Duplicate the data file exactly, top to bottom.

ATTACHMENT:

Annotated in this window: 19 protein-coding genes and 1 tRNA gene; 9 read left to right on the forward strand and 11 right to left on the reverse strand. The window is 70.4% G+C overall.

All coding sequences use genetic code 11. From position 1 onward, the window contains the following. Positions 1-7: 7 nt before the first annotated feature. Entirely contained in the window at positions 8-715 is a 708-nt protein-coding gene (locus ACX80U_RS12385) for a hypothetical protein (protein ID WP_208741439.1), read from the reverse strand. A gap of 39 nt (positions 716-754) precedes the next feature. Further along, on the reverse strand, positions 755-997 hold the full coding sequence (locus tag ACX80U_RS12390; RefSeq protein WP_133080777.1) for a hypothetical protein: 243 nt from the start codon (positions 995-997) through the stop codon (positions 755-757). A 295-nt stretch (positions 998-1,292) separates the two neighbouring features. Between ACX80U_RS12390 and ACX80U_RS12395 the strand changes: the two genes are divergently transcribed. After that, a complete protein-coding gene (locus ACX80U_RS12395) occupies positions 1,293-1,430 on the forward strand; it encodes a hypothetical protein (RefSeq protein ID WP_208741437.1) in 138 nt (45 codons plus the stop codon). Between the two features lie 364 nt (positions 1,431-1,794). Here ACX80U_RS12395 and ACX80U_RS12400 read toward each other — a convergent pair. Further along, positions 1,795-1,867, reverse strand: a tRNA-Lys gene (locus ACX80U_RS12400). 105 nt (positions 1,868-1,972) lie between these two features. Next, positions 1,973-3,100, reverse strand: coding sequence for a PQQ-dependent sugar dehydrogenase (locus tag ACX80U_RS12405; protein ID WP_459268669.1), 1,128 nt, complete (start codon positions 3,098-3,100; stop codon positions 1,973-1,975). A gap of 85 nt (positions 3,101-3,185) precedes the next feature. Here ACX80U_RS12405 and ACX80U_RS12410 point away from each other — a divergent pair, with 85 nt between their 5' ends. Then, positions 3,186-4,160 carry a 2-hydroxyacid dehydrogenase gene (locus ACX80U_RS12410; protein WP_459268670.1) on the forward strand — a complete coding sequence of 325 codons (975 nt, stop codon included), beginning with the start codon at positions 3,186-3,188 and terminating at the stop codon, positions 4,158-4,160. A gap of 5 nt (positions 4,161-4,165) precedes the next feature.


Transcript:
Annotated in this window: 19 protein-coding genes and 1 tRNA gene; 9 read left to right on the forward strand and 11 right to left on the reverse strand. The window is 70.4% G+C overall.

All coding sequences use genetic code 11. From position 1 onward, the window contains the following. Positions 1-7: 7 nt before the first annotated feature. Entirely contained in the window at positions 8-715 is a 708-nt protein-coding gene (locus ACX80U_RS12385) for a hypothetical protein (protein ID WP_208741439.1), read from the reverse strand. A gap of 39 nt (positions 716-754) precedes the next feature. Further along, on the reverse strand, positions 755-997 hold the full coding sequence (locus tag ACX80U_RS12390; RefSeq protein WP_133080777.1) for a hypothetical protein: 243 nt from the start codon (positions 995-997) through the stop codon (positions 755-757). A 295-nt stretch (positions 998-1,292) separates the two neighbouring features. Between ACX80U_RS12390 and ACX80U_RS12395 the strand changes: the two genes are divergently transcribed. After that, a complete protein-coding gene (locus ACX80U_RS12395) occupies positions 1,293-1,430 on the forward strand; it encodes a hypothetical protein (RefSeq protein ID WP_208741437.1) in 138 nt (45 codons plus the stop codon). Between the two features lie 364 nt (positions 1,431-1,794). Here ACX80U_RS12395 and ACX80U_RS12400 read toward each other — a convergent pair. Further along, positions 1,795-1,867, reverse strand: a tRNA-Lys gene (locus ACX80U_RS12400). 105 nt (positions 1,868-1,972) lie between these two features. Next, positions 1,973-3,100, reverse strand: coding sequence for a PQQ-dependent sugar dehydrogenase (locus tag ACX80U_RS12405; protein ID WP_459268669.1), 1,128 nt, complete (start codon positions 3,098-3,100; stop codon positions 1,973-1,975). A gap of 85 nt (positions 3,101-3,185) precedes the next feature. Here ACX80U_RS12405 and ACX80U_RS12410 point away from each other — a divergent pair, with 85 nt between their 5' ends. Then, positions 3,186-4,160 carry a 2-hydroxyacid dehydrogenase gene (locus ACX80U_RS12410; protein WP_459268670.1) on the forward strand — a complete coding sequence of 325 codons (975 nt, stop codon included), beginning with the start codon at positions 3,186-3,188 and terminating at the stop codon, positions 4,158-4,160. A gap of 5 nt (positions 4,161-4,165) precedes the next feature.